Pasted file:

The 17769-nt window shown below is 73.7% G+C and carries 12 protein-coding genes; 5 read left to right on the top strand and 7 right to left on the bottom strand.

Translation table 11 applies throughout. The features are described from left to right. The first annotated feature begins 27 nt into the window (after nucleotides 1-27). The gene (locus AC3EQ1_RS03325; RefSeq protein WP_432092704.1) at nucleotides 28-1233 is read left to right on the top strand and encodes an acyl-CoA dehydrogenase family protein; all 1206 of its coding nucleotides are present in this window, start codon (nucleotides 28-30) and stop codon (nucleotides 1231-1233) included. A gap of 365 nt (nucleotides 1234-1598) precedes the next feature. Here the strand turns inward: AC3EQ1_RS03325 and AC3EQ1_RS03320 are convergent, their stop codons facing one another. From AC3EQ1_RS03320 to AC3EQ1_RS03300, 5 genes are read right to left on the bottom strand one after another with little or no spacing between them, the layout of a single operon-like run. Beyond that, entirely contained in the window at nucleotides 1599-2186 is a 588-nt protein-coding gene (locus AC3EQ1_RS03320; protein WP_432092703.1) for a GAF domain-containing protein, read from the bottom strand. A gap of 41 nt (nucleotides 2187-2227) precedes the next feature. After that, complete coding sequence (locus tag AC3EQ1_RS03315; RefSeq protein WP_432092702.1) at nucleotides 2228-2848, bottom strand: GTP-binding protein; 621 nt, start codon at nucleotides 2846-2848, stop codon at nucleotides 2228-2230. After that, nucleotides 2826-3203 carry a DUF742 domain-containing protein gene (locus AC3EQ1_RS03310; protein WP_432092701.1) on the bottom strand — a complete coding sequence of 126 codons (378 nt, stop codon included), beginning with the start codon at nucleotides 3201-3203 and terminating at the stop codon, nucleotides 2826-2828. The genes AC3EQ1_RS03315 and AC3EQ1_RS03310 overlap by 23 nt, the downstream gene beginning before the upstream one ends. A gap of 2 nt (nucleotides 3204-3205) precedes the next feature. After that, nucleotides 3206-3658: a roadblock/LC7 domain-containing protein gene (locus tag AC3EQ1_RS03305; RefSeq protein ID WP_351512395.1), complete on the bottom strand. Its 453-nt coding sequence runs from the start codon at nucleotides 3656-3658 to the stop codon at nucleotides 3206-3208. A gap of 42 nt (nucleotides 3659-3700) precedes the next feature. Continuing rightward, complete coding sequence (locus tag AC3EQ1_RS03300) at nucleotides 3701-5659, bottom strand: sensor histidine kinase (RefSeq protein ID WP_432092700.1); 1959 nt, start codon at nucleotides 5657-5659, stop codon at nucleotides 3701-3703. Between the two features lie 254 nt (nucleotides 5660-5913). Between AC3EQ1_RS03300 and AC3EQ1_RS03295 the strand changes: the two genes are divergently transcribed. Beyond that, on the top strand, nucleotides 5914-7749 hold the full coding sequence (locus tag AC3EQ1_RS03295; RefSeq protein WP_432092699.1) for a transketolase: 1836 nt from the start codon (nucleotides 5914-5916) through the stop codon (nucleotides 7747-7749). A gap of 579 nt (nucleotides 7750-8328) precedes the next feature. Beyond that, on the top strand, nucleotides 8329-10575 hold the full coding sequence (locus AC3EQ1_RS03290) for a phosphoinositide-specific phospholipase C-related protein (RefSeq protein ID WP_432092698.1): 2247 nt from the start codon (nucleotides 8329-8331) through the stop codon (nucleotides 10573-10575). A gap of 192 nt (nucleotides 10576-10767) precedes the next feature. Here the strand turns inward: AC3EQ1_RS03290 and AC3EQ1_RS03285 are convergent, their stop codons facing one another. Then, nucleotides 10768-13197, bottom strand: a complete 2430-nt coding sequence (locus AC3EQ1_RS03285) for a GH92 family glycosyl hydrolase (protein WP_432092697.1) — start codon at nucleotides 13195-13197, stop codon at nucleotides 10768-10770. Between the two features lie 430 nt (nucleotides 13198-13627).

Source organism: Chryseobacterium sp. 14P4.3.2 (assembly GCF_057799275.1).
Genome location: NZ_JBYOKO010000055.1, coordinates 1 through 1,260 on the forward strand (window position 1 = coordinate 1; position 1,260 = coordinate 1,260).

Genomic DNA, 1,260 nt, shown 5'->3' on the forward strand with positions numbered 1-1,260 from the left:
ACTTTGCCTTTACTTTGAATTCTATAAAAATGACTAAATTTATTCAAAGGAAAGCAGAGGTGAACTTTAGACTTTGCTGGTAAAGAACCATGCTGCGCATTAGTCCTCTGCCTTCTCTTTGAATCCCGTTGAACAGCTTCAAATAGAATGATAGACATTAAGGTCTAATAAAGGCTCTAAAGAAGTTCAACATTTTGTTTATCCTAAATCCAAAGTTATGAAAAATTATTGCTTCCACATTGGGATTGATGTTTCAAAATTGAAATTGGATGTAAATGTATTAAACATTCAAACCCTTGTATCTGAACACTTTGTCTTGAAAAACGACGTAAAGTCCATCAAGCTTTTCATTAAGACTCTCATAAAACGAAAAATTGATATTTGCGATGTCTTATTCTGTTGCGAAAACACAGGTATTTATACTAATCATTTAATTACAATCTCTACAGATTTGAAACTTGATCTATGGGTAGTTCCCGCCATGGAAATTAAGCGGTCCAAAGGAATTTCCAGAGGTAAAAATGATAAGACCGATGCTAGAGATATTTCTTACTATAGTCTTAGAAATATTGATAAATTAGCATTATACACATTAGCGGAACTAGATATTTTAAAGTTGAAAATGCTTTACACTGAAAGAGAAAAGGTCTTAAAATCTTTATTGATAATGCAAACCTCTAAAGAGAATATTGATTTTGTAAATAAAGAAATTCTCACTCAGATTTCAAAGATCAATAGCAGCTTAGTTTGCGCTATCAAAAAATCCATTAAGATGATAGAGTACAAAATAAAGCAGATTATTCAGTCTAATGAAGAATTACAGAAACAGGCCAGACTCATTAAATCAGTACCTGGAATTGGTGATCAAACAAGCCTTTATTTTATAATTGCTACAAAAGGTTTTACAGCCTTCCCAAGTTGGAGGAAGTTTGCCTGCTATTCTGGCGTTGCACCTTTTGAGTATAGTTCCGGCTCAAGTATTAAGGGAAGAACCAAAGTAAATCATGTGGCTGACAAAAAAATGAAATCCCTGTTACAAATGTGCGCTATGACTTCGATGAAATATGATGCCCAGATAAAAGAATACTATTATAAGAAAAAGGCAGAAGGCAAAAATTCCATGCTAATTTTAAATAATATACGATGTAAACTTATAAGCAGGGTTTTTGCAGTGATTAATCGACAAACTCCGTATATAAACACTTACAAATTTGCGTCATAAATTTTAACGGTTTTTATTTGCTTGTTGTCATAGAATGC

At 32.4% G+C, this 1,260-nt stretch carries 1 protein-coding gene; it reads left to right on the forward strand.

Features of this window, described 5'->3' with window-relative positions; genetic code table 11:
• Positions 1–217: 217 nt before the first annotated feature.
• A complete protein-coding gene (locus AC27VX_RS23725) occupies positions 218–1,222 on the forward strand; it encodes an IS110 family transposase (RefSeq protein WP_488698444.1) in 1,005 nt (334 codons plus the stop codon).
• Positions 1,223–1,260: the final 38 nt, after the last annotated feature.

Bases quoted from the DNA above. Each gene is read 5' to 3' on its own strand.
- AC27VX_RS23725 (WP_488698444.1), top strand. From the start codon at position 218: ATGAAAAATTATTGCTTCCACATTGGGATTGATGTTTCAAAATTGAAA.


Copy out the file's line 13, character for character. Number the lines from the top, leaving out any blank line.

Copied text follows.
- AC27VX_RS23725 (WP_488698444.1), top strand. From the start codon at position 218: ATGAAAAATTATTGCTTCCACATTGGGATTGATGTTTCAAAATTGAAA.